Predicting Medical and Surgical Complications of Carotid Endarterectomy: Comparing the Risk Indexes | Neurology | JAMA Internal Medicine | JAMA Network
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Table 1. 
Characteristics of 1998 Patients Undergoing Carotid Endarterectomy
Characteristics of 1998 Patients Undergoing Carotid Endarterectomy
Table 2. 
Rates of Complication Types Stratified by Risk Model Among 1998 Patients Undergoing Carotid Endarterectomy*
Rates of Complication Types Stratified by Risk Model Among 1998 Patients Undergoing Carotid Endarterectomy*
Table 3. 
Rates of Complication Types Within 30 Days of Surgery Among 1998 Patients Undergoing Carotid Endarterectomy
Rates of Complication Types Within 30 Days of Surgery Among 1998 Patients Undergoing Carotid Endarterectomy
Table 4. 
Performance of the Risk Models in Predicting Complications as Measured by Area Under the Receiver Operator Characteristic (ROC) Curve*
Performance of the Risk Models in Predicting Complications as Measured by Area Under the Receiver Operator Characteristic (ROC) Curve*
Table 5. 
Comparison of Cardiac Complications and Noncardiac Medical Complications Among Studies in the Literature*
Comparison of Cardiac Complications and Noncardiac Medical Complications Among Studies in the Literature*
Original Investigation
April 24, 2006

Predicting Medical and Surgical Complications of Carotid Endarterectomy: Comparing the Risk Indexes

Author Affiliations

Author Affiliations: Departments of Health Policy (Drs Press, Chassin, Wang, Tuhrim, and Halm), General Internal Medicine (Dr Halm), and Neurology, Mount Sinai School of Medicine, New York, NY (Dr Tuhrim); and Brown Medical School, Providence, RI (Dr Press).

Arch Intern Med. 2006;166(8):914-920. doi:10.1001/archinte.166.8.914

Background  Several generic cardiac risk assessment tools predict perioperative cardiac complications, but their ability to predict a broader range of medical, neurologic, and surgical complications is unknown.

Methods  A multicenter retrospective observational cohort study of 1998 patients undergoing carotid endarterectomy (CEA). Complications within 30 days of surgery were assessed by medical record review, including death or nonfatal stroke and cardiac, noncardiac medical, minor neurologic, and wound complications. Logistic regression and receiver operating characteristic curve analyses assessed the predictive abilities of the Goldman, Detsky, Revised Cardiac Risk, and American Society of Anesthesiologists indexes and of 2 CEA-specific risk models (the Halm and Tu scores).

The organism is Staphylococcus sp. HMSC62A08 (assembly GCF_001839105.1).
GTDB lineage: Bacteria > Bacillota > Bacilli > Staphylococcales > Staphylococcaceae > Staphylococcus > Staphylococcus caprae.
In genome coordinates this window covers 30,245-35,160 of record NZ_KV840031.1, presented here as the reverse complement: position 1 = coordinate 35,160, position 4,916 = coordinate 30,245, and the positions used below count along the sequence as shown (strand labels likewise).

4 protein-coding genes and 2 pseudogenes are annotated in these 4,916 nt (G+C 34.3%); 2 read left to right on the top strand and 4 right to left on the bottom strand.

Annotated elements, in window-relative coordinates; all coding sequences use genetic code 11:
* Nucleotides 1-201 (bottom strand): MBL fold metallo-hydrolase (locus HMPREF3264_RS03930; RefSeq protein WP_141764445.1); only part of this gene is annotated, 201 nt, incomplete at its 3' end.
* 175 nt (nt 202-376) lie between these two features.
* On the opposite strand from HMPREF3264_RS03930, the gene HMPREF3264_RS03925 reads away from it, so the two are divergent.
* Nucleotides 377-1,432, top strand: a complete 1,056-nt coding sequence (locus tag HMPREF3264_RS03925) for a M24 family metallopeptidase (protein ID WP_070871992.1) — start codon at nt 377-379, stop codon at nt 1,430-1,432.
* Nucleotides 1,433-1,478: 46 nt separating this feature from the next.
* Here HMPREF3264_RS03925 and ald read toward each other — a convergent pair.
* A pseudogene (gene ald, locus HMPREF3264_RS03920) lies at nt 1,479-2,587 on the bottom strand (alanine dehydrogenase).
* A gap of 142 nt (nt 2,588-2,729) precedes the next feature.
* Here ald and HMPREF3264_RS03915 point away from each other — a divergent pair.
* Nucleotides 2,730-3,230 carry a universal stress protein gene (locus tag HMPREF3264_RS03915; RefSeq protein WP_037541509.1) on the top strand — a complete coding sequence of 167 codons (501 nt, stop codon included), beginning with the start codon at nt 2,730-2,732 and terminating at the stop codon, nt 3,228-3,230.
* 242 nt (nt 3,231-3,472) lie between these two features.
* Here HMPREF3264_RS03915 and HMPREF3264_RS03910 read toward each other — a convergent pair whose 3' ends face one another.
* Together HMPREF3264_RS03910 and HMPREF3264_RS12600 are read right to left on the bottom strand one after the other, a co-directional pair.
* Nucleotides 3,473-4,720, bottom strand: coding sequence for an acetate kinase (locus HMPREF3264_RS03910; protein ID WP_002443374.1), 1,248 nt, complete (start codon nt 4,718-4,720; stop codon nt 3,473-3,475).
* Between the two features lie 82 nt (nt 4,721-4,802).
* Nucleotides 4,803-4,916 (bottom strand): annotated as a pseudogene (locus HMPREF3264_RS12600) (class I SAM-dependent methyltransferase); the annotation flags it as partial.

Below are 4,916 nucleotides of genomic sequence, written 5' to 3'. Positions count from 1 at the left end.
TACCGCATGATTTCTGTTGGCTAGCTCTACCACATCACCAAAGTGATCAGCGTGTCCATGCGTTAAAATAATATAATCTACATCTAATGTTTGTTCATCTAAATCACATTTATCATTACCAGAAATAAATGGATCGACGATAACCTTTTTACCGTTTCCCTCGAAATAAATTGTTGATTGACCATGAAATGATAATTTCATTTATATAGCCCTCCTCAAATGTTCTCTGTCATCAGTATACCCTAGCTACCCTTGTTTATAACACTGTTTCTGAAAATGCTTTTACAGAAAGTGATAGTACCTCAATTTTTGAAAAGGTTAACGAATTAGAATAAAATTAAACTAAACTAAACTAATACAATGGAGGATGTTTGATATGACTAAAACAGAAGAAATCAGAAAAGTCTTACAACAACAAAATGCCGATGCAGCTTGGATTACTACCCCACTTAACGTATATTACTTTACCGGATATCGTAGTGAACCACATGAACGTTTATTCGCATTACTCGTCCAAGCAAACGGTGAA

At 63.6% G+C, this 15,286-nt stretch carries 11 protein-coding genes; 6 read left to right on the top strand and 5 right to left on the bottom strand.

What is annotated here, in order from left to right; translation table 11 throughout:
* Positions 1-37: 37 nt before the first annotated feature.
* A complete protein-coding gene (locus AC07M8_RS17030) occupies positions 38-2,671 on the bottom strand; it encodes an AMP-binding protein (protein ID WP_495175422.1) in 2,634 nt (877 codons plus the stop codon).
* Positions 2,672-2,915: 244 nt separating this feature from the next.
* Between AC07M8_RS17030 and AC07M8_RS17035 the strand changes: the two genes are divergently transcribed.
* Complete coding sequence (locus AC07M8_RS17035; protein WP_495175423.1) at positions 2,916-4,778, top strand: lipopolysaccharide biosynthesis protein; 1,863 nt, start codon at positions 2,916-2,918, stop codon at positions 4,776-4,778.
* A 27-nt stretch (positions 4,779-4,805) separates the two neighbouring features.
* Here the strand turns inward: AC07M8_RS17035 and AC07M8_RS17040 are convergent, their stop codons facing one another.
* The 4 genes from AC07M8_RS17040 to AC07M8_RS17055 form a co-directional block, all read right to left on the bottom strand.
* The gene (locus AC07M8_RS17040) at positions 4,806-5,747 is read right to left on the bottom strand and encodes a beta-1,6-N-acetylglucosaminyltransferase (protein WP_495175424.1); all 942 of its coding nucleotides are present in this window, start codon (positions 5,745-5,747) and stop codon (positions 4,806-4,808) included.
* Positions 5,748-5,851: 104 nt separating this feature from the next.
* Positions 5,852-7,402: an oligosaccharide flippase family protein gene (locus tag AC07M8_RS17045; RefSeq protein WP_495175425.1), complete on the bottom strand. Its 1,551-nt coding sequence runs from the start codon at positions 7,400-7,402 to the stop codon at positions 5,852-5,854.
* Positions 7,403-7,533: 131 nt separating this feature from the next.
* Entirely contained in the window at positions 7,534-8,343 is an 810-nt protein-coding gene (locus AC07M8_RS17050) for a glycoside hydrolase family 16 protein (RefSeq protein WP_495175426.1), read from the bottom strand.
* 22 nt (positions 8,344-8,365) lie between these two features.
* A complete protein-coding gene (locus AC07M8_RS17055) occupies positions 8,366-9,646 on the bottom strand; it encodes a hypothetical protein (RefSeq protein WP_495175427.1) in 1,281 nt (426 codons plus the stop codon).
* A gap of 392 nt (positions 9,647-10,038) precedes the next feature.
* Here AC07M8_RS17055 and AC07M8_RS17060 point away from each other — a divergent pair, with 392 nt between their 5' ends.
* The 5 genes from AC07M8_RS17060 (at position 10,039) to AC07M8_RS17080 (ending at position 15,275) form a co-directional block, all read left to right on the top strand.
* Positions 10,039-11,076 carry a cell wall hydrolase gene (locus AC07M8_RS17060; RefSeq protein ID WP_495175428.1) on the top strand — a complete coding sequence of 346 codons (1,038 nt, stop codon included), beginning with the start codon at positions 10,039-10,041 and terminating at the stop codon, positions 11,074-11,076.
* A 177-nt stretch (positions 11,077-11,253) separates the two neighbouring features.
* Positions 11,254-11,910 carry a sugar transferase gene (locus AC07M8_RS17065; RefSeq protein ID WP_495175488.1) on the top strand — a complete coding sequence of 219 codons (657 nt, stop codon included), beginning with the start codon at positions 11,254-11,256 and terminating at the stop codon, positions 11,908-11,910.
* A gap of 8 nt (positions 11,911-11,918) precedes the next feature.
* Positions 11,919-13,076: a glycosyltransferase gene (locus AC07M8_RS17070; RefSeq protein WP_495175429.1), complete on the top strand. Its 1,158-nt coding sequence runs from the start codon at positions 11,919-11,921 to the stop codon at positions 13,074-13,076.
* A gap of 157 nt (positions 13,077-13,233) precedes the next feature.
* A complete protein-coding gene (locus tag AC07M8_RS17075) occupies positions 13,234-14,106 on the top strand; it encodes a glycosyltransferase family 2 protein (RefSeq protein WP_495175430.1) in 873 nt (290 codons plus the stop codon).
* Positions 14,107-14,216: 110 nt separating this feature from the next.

Results  Death or stroke occurred in 3.2% of patients, cardiac complications in 4.0%, noncardiac medical complications in 3.2%, minor neurologic complications in 6.9%, and wound complications in 6.0%. All risk models (except the Tu score) significantly predicted cardiac complications equally well (P<.05). All 6 risk models were equivalent in predicting noncardiac medical complications. Only the Revised Cardiac Risk Index and the 2 CEA-specific risk models (Halm and Tu scores) predicted death or stroke and minor neurologic and wound complications. The Halm score was superior in predicting death or stroke compared with the Tu score and the Revised Cardiac Risk Index (area under the receiver operating characteristic curve, 0.72 vs 0.62 and 0.61, respectively; P<.05). Patients with cardiac, noncardiac medical, minor neurologic, or wound complications had 3- to 16-fold increased odds of death or stroke.

Conclusion  The Halm score CEA-specific risk model and the generic Revised Cardiac Risk Index predicted a broad range of medical, neurologic, and surgical complications following CEA.

Carotid endarterectomy (CEA) is one of the most common vascular surgical procedures in the United States. From 1993 to 2002, the number of CEAs performed per year increased from 91 000 to 134 000.1,2 Assessing the appropriateness of CEA involves balancing the potential benefits and harms. The expected benefits of CEA to reduce the risk of stroke depend on the presence of neurologic symptoms and the degree of carotid artery stenosis. The short-term harms are quantified by estimating the risk of perioperative death, stroke, and myocardial infarction (MI). Assessing the risk of complications also helps guide decision making about the need for additional preoperative cardiac testing, revascularization, medication therapy (eg, β-blockade), or intraoperative monitoring.3

The following 4 risk indexes have been widely used to aid the assessment of cardiac risk for patients undergoing noncardiac surgery: the American Society of Anesthesiologists4 (ASA) index, the index by Goldman et al,5 the index by Detsky et al,6 and the Revised Cardiac Risk (RCR) Index.7 Each of these cardiac risk indexes was designed to predict the chance of death and major cardiac events across a broad range of patients and types of surgery. Data are scant about the ability of these risk indexes to predict other important perioperative adverse events such as neurologic, noncardiac medical, and surgical complications.